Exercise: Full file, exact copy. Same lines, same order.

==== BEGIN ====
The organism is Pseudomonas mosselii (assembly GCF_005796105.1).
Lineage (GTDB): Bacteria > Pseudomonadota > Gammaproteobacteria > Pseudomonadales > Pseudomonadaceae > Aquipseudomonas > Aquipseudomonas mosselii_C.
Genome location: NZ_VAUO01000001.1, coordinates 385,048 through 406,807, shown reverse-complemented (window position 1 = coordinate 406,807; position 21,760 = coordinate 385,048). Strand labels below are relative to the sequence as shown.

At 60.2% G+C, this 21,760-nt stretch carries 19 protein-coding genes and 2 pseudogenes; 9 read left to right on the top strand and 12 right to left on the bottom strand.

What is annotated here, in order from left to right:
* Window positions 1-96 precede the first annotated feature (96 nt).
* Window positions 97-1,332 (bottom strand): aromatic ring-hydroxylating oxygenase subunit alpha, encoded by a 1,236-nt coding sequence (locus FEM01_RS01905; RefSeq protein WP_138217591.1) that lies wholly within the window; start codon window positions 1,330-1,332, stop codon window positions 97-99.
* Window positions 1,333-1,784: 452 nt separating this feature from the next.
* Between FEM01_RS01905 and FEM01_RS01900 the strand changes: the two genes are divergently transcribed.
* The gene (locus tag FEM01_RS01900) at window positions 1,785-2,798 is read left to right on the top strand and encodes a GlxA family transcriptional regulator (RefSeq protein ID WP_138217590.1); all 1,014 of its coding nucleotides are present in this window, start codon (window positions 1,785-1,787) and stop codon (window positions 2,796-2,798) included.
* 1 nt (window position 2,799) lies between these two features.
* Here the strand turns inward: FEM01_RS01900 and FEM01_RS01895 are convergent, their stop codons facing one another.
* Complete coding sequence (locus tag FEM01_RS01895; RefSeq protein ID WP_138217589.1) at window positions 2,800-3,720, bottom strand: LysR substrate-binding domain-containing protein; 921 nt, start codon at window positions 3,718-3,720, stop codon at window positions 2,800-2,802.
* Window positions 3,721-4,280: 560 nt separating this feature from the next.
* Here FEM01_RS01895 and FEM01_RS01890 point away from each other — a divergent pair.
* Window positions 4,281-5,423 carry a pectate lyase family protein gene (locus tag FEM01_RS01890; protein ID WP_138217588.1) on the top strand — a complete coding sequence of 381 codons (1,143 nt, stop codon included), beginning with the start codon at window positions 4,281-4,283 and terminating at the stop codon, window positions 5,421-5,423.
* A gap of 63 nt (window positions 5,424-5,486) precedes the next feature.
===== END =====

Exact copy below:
The organism is Pseudomonas mosselii (assembly GCF_005796105.1).
Lineage (GTDB): Bacteria > Pseudomonadota > Gammaproteobacteria > Pseudomonadales > Pseudomonadaceae > Aquipseudomonas > Aquipseudomonas mosselii_C.
Genome location: NZ_VAUO01000001.1, coordinates 385,048 through 406,807, shown reverse-complemented (window position 1 = coordinate 406,807; position 21,760 = coordinate 385,048). Strand labels below are relative to the sequence as shown.

At 60.2% G+C, this 21,760-nt stretch carries 19 protein-coding genes and 2 pseudogenes; 9 read left to right on the top strand and 12 right to left on the bottom strand.

What is annotated here, in order from left to right:
* Window positions 1-96 precede the first annotated feature (96 nt).
* Window positions 97-1,332 (bottom strand): aromatic ring-hydroxylating oxygenase subunit alpha, encoded by a 1,236-nt coding sequence (locus FEM01_RS01905; RefSeq protein WP_138217591.1) that lies wholly within the window; start codon window positions 1,330-1,332, stop codon window positions 97-99.
* Window positions 1,333-1,784: 452 nt separating this feature from the next.
* Between FEM01_RS01905 and FEM01_RS01900 the strand changes: the two genes are divergently transcribed.
* The gene (locus tag FEM01_RS01900) at window positions 1,785-2,798 is read left to right on the top strand and encodes a GlxA family transcriptional regulator (RefSeq protein ID WP_138217590.1); all 1,014 of its coding nucleotides are present in this window, start codon (window positions 1,785-1,787) and stop codon (window positions 2,796-2,798) included.
* 1 nt (window position 2,799) lies between these two features.
* Here the strand turns inward: FEM01_RS01900 and FEM01_RS01895 are convergent, their stop codons facing one another.
* Complete coding sequence (locus tag FEM01_RS01895; RefSeq protein ID WP_138217589.1) at window positions 2,800-3,720, bottom strand: LysR substrate-binding domain-containing protein; 921 nt, start codon at window positions 3,718-3,720, stop codon at window positions 2,800-2,802.
* Window positions 3,721-4,280: 560 nt separating this feature from the next.
* Here FEM01_RS01895 and FEM01_RS01890 point away from each other — a divergent pair.
* Window positions 4,281-5,423 carry a pectate lyase family protein gene (locus tag FEM01_RS01890; protein ID WP_138217588.1) on the top strand — a complete coding sequence of 381 codons (1,143 nt, stop codon included), beginning with the start codon at window positions 4,281-4,283 and terminating at the stop codon, window positions 5,421-5,423.
* A gap of 63 nt (window positions 5,424-5,486) precedes the next feature.